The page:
Flavonoids: Meaning, Health Benefits, And Food To Consume

Overview of flavonoids

The health effects of consuming fruits and vegetables have always been highlighted and that is because of the chemicals that are found in them. Plants have naturally occurring chemical compounds known as Phytonutrients. These phytonutrients contain anti-inflammatory and antioxidant properties that are helpful for humans.

Flavonoids are one such group of phytonutrients that are found in plants, especially in those that are yellow in color. Consumption of flavonoids has many health benefits, but there might be side effects associated with it. A doctor’s consultation is always essential, along with having a proper understanding of what flavonoids are.

Health benefits of flavonoids

Flavonoids are specifically polyphenolic secondary metabolites. Apart from giving the plant its colors, flavonoids are also essential for attracting insects that help with pollination. While flavonoids may not be as well-known as vitamin C and vitamin E in terms of being very high in antioxidant content, they do contain a fair share of cell restorative properties. Flavonoids are also considered to be high in antimicrobial and antihistamine properties while fighting free radicals. Some even claim that flavonoids have positive effects on mood and memory retention capabilities.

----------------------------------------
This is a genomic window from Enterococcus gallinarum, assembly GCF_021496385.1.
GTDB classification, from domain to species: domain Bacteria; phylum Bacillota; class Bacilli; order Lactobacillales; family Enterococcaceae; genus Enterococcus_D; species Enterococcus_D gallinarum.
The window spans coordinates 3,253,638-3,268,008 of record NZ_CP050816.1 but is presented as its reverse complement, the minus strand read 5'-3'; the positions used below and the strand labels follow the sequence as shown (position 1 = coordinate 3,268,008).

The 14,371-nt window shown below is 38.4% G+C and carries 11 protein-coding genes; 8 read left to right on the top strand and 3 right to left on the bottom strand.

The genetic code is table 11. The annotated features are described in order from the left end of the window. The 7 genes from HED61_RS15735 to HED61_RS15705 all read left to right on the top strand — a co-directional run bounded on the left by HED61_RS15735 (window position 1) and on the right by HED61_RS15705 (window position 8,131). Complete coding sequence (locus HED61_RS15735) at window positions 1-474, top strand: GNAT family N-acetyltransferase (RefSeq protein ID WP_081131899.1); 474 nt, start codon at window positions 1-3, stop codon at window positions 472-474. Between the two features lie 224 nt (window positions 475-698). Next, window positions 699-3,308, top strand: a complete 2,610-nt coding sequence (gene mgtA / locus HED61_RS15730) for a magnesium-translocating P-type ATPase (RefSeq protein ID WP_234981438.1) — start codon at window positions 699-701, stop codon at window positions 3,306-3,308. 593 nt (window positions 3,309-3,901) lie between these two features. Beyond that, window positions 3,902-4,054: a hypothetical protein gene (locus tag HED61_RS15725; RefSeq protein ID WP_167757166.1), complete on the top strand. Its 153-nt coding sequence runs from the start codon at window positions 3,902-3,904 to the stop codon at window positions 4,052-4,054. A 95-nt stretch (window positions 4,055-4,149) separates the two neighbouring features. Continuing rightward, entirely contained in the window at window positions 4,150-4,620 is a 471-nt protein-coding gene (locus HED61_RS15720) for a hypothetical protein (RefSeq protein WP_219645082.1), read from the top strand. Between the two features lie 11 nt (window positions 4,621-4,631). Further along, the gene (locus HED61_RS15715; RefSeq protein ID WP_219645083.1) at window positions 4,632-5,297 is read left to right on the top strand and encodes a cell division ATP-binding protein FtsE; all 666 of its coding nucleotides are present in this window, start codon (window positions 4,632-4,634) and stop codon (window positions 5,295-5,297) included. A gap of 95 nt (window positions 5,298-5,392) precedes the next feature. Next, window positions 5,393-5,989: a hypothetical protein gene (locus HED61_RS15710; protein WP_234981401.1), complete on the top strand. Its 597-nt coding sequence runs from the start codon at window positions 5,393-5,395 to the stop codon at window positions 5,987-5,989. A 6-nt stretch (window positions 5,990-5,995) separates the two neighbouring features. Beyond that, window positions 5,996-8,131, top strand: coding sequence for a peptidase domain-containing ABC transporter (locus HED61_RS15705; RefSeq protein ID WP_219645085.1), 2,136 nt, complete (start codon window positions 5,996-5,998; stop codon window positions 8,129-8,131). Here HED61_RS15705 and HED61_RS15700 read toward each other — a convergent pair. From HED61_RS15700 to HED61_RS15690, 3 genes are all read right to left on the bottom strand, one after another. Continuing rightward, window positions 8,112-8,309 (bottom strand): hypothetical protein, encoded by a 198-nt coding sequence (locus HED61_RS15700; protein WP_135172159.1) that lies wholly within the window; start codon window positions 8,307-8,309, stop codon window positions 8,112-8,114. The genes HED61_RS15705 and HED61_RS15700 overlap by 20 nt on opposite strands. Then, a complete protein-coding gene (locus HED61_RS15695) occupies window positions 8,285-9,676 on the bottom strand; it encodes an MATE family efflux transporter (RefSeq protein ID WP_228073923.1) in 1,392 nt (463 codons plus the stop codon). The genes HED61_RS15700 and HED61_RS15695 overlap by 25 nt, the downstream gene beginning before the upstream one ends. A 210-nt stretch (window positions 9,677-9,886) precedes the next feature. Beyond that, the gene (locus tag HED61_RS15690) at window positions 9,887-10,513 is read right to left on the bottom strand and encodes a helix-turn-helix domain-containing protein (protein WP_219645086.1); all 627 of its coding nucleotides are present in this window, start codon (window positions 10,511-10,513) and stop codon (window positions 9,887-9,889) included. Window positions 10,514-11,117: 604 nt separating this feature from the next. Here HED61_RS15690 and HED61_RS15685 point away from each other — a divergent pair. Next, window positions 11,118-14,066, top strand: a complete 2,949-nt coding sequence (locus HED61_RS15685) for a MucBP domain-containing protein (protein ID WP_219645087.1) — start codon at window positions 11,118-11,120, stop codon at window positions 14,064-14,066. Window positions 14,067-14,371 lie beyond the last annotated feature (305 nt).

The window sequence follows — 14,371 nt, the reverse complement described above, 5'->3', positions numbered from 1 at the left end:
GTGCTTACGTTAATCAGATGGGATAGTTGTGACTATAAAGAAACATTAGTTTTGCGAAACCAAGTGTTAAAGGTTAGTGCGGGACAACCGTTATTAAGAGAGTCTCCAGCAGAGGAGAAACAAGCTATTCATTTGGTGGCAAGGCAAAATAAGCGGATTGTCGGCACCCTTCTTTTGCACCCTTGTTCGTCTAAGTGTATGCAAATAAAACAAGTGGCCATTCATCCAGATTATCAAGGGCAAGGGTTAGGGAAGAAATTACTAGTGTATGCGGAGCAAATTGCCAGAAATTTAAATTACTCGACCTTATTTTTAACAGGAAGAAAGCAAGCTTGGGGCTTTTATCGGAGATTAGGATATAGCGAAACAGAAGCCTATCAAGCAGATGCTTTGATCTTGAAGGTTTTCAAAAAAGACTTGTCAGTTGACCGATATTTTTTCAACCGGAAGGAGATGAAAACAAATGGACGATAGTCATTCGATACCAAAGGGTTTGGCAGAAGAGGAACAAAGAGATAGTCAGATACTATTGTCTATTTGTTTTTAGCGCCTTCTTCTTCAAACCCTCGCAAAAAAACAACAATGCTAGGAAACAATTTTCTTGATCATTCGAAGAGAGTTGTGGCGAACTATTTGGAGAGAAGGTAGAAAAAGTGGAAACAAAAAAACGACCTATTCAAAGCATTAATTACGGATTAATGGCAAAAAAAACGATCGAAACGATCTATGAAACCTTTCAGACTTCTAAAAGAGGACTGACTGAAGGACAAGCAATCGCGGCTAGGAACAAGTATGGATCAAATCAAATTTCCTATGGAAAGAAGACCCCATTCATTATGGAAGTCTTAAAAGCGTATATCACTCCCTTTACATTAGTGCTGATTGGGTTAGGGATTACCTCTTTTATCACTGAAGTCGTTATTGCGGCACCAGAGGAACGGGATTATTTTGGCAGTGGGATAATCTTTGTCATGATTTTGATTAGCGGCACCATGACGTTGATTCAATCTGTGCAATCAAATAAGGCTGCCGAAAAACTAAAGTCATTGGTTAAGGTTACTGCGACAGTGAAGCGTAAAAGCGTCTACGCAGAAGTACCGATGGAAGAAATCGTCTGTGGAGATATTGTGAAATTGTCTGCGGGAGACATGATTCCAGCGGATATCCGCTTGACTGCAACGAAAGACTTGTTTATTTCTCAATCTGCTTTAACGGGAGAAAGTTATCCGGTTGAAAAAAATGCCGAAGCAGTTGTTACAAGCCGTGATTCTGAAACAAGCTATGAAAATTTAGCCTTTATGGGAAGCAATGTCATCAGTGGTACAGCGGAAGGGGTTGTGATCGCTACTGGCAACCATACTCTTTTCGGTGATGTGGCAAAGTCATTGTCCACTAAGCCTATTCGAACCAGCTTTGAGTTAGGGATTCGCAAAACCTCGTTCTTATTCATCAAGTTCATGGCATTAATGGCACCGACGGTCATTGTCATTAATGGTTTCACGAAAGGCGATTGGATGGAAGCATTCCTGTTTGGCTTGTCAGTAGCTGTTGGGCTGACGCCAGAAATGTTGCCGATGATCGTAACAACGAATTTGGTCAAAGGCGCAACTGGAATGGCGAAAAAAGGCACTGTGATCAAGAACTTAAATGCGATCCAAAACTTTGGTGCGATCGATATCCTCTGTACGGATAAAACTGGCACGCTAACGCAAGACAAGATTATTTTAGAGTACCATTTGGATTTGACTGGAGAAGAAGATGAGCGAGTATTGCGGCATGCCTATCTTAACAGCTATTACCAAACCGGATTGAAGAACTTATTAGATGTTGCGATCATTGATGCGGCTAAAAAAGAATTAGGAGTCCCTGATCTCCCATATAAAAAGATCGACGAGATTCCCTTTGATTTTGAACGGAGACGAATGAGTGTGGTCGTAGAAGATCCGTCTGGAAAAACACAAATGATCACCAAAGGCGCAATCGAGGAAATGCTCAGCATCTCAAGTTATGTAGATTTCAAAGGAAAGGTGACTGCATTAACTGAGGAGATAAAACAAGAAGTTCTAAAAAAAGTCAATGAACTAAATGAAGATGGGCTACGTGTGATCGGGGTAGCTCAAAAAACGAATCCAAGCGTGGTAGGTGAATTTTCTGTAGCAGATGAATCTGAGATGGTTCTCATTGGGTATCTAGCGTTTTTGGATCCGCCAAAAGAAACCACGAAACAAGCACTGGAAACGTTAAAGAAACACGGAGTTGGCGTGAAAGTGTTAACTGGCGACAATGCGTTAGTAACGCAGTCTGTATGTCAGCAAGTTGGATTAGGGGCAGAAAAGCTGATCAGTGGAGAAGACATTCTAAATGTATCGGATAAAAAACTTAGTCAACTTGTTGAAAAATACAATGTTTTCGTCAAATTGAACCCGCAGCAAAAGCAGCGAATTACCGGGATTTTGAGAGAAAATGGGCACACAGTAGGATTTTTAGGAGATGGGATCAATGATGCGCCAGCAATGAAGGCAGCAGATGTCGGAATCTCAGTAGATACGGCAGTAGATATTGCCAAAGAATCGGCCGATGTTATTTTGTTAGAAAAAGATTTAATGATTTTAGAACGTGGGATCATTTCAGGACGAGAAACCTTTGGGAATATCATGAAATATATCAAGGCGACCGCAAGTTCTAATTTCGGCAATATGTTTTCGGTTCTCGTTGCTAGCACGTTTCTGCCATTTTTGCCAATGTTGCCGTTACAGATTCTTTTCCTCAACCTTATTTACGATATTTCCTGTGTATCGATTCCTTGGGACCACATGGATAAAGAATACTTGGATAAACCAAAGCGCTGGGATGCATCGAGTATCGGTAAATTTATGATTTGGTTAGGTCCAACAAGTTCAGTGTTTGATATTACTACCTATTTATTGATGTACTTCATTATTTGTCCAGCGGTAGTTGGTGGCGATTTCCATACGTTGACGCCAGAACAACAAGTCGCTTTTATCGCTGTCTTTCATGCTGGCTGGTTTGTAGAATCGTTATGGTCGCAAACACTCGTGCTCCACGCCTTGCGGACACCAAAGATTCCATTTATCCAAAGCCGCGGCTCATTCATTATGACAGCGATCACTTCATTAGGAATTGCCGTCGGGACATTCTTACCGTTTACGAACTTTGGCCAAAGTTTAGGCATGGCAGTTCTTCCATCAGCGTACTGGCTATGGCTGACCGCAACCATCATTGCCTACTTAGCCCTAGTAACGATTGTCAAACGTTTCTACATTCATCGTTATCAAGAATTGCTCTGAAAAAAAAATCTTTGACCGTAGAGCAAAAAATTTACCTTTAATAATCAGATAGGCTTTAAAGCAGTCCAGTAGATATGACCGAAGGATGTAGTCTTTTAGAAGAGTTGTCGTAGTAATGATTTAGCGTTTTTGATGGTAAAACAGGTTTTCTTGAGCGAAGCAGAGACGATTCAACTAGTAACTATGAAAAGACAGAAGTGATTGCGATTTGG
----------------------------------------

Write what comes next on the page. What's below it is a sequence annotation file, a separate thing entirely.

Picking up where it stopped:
The benefits of consuming flavonoids are:

May potentially kill cancer cells.

There is a study conducted by the University of Illinois that highlighted the fact that consumption of flavonoids found in green and leafy vegetables like artichokes or celery has shown to kill pancreatic cancer cells by inhibiting the enzyme that causes the rise of these cells. The study also shows that these flavonoids, when consumed pre-treatment, offer better results.Improves cardiovascular health.

The American Journal of Clinical Nutrition has published a review that the flavonoids found in chocolate or cocoa help reduce blood pressure. It also has the desired effect on the levels of LDL and HDL cholesterol.

May help control diabetes.

Another study shows that a diet that is enriched with flavonoids can help reduce the risk of getting type II diabetes. These flavonoids are found in naturally made cocoa or chocolate and work in bettering insulin resistance.